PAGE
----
The ozone hole that forms over the Antarctic each September is primarily driven by two factors: the amount of ozone-destroying chlorine in the polar stratosphere and the availability of ice crystals in stratospheric clouds for the chlorine to bind to. This year, the super-cold stratospheric temperatures measured by NOAA and NASA meant conditions were ripe for the development of ice clouds—and a big ozone hole.
But the size of the 2018 ozone hole seen by NASA satellites was just a little larger than average, covering 8.83 million square miles (almost three times the size of the contiguous United States). That’s because chlorine levels have been falling thanks to a 30-year-old global environmental treaty known as the Montreal Protocol.
“This year’s colder temperatures would have given us a much larger ozone hole if chlorine was still at levels we saw back in the year 2000,” said Paul A. Newman, chief scientist for Earth Sciences at NASA’s Goddard Space Flight Center in Greenbelt, Md.
Weather conditions allowed for near-complete elimination of ozone in a deep, 3.1-mile layer over the South Pole, NOAA scientist Bryan Johnson said. “Even with this year’s optimum conditions, ozone loss was less severe in the upper altitudes,” he said.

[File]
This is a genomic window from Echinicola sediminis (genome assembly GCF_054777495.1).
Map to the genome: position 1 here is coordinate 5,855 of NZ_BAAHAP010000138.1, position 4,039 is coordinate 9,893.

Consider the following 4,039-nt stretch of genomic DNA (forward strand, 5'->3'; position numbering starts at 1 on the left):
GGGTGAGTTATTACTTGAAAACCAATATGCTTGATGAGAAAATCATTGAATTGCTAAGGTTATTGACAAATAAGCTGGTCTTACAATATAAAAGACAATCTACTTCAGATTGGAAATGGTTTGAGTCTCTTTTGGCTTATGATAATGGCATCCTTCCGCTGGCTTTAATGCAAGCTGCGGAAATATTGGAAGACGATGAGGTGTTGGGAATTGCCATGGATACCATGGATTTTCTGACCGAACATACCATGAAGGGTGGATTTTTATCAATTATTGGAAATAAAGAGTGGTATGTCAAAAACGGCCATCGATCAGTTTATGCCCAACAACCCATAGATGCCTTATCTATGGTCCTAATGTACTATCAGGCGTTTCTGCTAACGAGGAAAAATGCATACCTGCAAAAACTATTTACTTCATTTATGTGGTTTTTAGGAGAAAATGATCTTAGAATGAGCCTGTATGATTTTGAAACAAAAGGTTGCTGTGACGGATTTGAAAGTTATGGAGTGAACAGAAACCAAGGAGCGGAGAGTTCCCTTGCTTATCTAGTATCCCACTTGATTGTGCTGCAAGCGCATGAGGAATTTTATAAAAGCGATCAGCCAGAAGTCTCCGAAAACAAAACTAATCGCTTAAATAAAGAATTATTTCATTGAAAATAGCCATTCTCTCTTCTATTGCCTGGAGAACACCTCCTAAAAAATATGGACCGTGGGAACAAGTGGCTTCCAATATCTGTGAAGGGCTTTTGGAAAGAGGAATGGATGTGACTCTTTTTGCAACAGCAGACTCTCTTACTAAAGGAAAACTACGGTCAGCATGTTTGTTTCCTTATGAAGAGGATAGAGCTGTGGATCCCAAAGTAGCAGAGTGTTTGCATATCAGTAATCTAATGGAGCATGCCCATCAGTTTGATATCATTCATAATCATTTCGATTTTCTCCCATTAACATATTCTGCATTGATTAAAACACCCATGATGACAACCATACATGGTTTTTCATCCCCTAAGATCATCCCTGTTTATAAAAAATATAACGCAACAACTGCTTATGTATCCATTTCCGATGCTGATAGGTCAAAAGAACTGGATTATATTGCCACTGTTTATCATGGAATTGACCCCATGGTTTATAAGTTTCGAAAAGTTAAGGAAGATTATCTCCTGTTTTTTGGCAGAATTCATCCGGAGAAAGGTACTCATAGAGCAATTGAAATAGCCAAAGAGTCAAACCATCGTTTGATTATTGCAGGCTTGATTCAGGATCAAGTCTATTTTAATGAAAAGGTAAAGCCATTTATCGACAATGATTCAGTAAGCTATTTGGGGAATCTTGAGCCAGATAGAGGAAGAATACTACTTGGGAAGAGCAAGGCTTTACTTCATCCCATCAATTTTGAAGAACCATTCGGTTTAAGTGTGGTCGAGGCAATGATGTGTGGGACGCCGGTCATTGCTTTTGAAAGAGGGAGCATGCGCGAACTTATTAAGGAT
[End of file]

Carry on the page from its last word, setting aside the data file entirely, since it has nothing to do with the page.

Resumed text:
Ozone, comprised of three oxygen atoms, occurs naturally in exceedingly small amounts. If compressed into its pure form, all the ozone in a column of atmosphere extending from the ground to space would be about as thick as two pennies stacked one on top of the other. Although ozone’s presence is small, in the stratosphere, roughly 7 to 25 miles above Earth’s surface, ozone acts like sunscreen, shielding the planet from ultraviolet radiation that can cause skin cancer and cataracts, suppress immune systems and damage plants.